Tripsacum spp. have a base chromosome number of n = 18 and ploidy levels ranging from 2n = 36 to 2n = 108. Tripsacum is distinctive from maize and teosinte because it bears male and female flowers on the same spike, with the staminate (male) flowers directly above the pistillate (female) flowers. This primitive trait is seen in some of the earliest prehistoric maize (on Zapotec urns from the Valley of Oaxaca, Mexico, c. A.D. 500-900, which depict maize with staminate tips) and also in some South American races. Tripsacum plants also frequently bear pairs of kernels in a single cupule, another maize trait. The ears of F1 Tripsacum-teosinte hybrids have pairs of exposed kernels in fused cupules and resemble the oldest archaeological maize remains from Tehuacan, Mexico (Eubanks 1995). Although the theory that domesticated maize arose from hybridization between an unknown wild maize and Tripsacum is no longer accepted, and crosses between Tripsacum and maize or annual teosinte are almost always sterile, crosses betweenTripsacum and perennial teosinte have been shown to produce fully fertile hybrid plants (Eubanks 1995), andTripsacum has potential as a source of beneficial traits for maize improvement.

Molecular evidence for maize evolution includes analyses of isozymes and DNA of nuclear and cytoplasmic genes. Results indicate that isozyme analysis cannot fully characterize genetic variation in Zea, and application of this technique to understanding evolutionary history is limited. In addition, certain maize teosintes (Z. m. parviglumis andZ. m. mexicana), thought to be ancestral to maize, may actually post-date its origin. In sum, the origins of maize remain obscure.

Geographic Origin and Distribution

Most scientists concur that maize appeared 7,000 to 10,000 years ago in Mesoamerica, but controversy surrounds whether maize was domesticated one or more times and in one or more locations. Based on racial diversity and the presence of teosinte in Mexico but not Peru, N. I. Vavilov (1931) considered Mexico to be the primary center of origin. The earliest accepted archaeological evidence comes from cave deposits in Tehuacan, Puebla, in central Mexico. The cobs found there ranged from 19 to 25 millimeters (mm) long and had four to eight rows of kernels surrounded by very long glumes. The remarkably well-preserved specimens provide a complete evolutionary sequence of maize dating from at least as far back as 3600 B.C. up to A.D. 1500. Over this time, tiny eight-rowed ears were transformed into early cultivated maize and then into early tripsacoid maize, ultimately changing into the Nal Tel-Chapalote complex, late tripsacoid, and slender popcorn of later phases (Mangelsdorf 1974). An explosive period of variation, brought about by the hybridization of maize with teosinte, began around 1500 B.C. (Wilkes 1989).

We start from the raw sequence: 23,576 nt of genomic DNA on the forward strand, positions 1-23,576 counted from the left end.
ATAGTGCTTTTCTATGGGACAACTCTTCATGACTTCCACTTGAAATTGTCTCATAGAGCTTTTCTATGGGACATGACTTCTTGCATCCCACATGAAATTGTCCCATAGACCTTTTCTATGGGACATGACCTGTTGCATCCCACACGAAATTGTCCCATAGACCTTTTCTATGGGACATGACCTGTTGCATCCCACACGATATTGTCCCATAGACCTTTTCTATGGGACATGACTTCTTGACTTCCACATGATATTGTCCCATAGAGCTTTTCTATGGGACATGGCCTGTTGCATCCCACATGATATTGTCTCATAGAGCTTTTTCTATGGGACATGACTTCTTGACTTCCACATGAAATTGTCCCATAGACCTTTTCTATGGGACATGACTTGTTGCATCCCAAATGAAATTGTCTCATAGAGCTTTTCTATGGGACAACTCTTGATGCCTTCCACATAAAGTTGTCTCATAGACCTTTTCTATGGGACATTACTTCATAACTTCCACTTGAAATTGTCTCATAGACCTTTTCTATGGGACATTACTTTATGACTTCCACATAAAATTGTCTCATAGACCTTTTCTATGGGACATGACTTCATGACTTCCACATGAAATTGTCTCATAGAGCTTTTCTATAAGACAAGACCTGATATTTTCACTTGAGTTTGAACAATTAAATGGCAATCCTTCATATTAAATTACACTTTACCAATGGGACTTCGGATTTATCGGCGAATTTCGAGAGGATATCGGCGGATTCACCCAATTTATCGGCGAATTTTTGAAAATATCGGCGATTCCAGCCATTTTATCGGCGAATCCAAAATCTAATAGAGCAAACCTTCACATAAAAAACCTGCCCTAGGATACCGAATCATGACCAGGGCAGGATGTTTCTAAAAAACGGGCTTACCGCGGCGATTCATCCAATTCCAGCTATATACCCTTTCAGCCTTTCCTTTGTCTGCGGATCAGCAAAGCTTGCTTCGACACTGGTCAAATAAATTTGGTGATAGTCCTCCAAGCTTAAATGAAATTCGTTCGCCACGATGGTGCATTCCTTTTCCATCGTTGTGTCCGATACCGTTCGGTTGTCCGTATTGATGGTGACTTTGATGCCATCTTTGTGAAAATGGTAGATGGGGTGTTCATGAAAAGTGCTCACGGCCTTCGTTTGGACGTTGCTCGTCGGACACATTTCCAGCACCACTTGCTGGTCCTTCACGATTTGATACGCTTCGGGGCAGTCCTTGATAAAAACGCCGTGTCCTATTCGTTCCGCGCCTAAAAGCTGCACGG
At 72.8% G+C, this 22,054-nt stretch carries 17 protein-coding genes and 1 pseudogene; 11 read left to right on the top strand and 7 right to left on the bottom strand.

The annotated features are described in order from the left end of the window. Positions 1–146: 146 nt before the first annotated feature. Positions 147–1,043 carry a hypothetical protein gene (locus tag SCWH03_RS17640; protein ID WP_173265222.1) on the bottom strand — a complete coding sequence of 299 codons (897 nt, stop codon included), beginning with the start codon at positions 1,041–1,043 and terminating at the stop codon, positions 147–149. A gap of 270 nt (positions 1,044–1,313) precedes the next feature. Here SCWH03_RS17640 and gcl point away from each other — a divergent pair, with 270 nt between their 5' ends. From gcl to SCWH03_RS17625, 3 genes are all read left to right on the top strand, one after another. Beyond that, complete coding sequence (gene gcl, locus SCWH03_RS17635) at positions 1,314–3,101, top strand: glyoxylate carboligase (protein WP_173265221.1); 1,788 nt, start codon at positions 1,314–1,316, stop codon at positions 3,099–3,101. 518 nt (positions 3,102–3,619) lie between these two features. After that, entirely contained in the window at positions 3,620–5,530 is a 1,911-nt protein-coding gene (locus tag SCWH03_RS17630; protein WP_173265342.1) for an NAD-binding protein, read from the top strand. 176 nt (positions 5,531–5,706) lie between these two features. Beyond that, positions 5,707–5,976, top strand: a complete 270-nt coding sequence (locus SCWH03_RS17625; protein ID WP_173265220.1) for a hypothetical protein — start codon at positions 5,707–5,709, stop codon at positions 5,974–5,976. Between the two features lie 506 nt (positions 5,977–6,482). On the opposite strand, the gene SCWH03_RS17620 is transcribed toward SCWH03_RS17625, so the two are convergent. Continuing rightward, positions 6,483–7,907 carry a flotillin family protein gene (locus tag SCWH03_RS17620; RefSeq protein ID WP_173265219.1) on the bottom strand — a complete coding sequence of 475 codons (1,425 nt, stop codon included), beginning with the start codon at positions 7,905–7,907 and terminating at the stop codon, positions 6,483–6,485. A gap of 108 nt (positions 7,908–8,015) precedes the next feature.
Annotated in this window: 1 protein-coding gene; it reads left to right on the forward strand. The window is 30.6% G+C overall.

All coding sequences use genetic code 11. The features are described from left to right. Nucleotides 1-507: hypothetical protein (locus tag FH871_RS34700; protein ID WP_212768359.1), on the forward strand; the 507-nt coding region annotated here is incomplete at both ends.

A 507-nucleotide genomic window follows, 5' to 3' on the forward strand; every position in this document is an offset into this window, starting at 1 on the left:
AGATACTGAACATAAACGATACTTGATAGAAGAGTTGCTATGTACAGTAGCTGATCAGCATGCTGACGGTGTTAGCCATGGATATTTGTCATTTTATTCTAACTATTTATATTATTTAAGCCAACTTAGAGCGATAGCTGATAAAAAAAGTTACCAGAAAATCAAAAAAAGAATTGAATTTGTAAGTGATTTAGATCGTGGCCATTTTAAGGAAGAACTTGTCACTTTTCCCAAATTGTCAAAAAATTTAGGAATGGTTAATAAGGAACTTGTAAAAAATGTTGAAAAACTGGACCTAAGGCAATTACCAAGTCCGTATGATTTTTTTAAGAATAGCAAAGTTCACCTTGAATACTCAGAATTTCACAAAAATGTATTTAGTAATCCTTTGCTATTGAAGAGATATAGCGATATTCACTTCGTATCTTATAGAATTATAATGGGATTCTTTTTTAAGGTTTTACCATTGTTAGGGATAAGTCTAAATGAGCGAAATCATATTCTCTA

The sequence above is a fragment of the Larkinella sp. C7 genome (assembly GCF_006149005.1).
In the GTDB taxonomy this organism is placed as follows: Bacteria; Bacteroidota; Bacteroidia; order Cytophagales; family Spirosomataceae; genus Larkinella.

From Mexico, maize is thought to have moved south and north, reaching Peru around 3000 B.C. and North America sometime later. However, pollen identified as maize was present with phytoliths in preceramic contexts in deposits dated to 4900 B.C. in Panama and in sediments dated to 4000 B.C. in Amazonian Ecuador. Although the identification of maize pollen and phytoliths (as opposed to those of a wild relative) remains uncertain, some investigators (Bonavia and Grobman 1989) have argued that such evidence, combined with maize germ plasm data, indicates the existence of a second center of domestication in the Central Andean region of South America, which generated its own distinct racial complexes of the plant between 6000 and 4000 B.C. Fully developed maize appeared later in the lowlands (Sanoja 1989).

Maize arrived in North America indisputably later. Flint varieties adapted to the shorter nights and frost-free growing seasons of the upper Midwest evolved only around A.D. 1100, although maize had been introduced at least 500 years earlier. Ridged fields later allowed cultivators to expand the growing season by raising soil and air temperatures and controlling moisture. In the Eastern Woodlands, 12-row (from A.D. 200 to 600) and 8-row (from around 800) varieties supplemented the existing starchy-seed food complexes (Gallagher 1989; Watson 1989).

Germ Plasm and Genetic Diversity

Gene banks have collected and now maintain 90 to 95 percent of all known genetic diversity of maize. The largest collections are held by the Vavilov Institute (Russia) and the Maize Research Institute (Yugoslavia), which contain mostly Russian and European accessions. The genetically most diverse New World collections are maintained at the National Seed Storage Laboratory in the United States, CIMMYT and the Instituto Nacional de Investigaciones Forestales y Agropecuarios (INIFAP—the National Institute of Forestry and Agricultural Research) in Mexico, the National Agricultural University in Peru, the National Agricultural Research Institute in Colombia, the Brazilian Corporation of Agricultural Research (EMBRAPA), the Instituto de Nutricion y Tecnologia de los Alimentos (INTA—the Institute of Nutrition and Food Technology) at the University of Chile, Santiago, and the National Agricultural Research Institute (INIA) in Chile. International maize breeding programs operate at CIMMYT and at the International Institute for Tropical Agriculture (IITA), which interface with national maize breeding programs in developing countries (Dowswell, Paliwal, and Cantrell 1996).

The germ plasm collections begun by the Rockefeller Foundation and the Mexican Ministry of Agriculture in 1943 (which classified maize according to productiveness, disease resistance, and other agronomic characteristics) have since been supplemented by the collections of international agricultural research centers that treat additional genetic, cytological, and botanical characteristics (Wellhausen et al. 1952; Mangelsdorf 1974). All contribute information for the contemporary and future classification and breeding of maize.